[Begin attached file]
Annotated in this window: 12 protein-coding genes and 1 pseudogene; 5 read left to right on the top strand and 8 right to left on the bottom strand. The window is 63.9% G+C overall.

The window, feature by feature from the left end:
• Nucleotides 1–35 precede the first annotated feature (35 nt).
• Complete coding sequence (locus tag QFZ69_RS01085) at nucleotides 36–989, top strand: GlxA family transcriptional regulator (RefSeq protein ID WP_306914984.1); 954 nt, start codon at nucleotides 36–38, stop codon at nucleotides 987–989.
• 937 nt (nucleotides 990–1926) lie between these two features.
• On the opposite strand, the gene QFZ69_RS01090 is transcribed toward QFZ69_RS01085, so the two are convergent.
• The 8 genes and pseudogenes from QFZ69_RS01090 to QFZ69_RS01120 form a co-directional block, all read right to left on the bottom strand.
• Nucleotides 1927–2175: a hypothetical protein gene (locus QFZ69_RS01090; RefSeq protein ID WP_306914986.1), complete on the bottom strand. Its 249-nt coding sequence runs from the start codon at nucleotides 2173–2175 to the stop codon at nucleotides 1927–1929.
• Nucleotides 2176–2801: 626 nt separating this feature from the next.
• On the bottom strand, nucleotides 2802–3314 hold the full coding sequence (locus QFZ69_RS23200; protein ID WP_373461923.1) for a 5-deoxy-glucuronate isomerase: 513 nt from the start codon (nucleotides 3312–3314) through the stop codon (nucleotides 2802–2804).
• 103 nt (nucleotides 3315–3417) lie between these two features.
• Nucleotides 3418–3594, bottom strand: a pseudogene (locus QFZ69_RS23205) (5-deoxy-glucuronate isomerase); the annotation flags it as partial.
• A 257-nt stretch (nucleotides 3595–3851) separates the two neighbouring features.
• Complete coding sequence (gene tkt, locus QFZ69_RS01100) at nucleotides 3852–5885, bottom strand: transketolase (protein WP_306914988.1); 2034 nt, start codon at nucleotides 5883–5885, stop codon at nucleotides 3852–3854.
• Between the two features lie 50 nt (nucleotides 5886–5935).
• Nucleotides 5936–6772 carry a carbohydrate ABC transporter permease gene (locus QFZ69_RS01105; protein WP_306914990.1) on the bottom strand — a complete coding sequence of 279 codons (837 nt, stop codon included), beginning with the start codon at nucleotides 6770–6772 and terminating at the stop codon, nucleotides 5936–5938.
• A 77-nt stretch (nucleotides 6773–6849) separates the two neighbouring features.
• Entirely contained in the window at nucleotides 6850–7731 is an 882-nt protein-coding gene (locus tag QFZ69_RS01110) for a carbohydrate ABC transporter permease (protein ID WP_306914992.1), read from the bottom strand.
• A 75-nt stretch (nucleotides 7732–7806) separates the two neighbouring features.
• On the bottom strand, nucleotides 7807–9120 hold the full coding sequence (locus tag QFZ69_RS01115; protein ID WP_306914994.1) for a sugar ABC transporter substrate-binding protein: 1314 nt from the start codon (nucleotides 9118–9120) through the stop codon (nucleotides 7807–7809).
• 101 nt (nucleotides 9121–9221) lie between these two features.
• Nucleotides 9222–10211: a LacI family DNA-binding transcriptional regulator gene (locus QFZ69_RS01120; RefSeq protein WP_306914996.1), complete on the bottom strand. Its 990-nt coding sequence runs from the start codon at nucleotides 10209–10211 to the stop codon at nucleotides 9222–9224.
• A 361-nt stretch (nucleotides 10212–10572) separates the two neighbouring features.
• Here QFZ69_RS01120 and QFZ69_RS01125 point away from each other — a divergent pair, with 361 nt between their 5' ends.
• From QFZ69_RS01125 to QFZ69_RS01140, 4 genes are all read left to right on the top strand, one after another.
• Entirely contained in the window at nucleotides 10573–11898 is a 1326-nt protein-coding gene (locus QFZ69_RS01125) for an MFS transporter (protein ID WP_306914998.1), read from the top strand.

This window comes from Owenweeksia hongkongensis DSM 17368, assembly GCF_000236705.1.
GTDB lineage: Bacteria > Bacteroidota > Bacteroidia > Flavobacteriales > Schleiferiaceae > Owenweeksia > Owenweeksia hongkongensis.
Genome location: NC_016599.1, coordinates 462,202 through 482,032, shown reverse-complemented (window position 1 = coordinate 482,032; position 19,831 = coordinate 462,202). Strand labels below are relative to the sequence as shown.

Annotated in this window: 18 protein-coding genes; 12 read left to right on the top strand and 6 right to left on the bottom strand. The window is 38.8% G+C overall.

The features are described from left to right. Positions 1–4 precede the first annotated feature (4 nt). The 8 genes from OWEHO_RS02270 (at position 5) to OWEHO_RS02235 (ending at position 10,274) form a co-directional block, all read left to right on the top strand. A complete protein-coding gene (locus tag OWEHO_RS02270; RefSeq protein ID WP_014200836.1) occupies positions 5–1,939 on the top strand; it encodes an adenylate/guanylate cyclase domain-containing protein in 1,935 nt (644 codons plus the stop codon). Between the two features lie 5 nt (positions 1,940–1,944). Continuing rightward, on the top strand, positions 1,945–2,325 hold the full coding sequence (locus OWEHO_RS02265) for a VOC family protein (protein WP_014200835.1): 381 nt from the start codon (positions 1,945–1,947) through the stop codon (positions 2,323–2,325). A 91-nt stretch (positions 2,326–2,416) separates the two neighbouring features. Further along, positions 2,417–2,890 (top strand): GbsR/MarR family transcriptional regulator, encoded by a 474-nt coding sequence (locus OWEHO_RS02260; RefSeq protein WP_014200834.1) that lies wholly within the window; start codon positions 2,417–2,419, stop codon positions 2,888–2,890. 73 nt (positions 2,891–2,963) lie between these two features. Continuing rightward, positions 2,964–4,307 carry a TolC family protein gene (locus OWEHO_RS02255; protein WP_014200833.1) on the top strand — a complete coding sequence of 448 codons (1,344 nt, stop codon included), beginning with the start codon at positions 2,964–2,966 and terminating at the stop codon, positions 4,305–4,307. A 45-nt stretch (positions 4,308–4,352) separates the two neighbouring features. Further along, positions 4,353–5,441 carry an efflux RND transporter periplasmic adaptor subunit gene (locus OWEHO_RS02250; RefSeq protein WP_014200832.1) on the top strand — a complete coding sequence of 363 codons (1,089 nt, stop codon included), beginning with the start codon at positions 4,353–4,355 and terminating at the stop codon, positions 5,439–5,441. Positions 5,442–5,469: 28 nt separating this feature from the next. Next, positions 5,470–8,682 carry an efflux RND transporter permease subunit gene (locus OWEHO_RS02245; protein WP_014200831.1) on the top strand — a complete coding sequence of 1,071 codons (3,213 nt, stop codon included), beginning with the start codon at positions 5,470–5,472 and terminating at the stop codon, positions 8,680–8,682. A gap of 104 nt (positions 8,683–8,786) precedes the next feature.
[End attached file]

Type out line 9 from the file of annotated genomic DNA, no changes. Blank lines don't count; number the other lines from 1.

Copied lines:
• Nucleotides 2176–2801: 626 nt separating this feature from the next.